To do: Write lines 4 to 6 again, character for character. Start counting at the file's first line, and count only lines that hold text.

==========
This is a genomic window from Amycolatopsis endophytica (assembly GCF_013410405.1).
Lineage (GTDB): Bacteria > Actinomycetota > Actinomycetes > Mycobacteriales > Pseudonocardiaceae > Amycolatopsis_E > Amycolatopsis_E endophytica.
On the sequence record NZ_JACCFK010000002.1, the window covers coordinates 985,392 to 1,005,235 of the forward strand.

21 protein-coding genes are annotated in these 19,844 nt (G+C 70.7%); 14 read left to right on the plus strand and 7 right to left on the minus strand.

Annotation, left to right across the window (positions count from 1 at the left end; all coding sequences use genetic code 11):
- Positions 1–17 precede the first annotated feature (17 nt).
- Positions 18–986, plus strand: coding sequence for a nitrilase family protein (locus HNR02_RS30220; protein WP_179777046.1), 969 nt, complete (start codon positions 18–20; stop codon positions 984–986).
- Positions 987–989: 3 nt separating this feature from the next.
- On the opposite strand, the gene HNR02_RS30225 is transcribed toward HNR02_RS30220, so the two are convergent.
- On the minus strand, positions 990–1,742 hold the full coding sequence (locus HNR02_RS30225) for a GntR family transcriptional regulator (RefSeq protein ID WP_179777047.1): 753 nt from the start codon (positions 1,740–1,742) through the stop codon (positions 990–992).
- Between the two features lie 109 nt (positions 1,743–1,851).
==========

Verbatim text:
21 protein-coding genes are annotated in these 19,844 nt (G+C 70.7%); 14 read left to right on the plus strand and 7 right to left on the minus strand.

Annotation, left to right across the window (positions count from 1 at the left end; all coding sequences use genetic code 11):
- Positions 1–17 precede the first annotated feature (17 nt).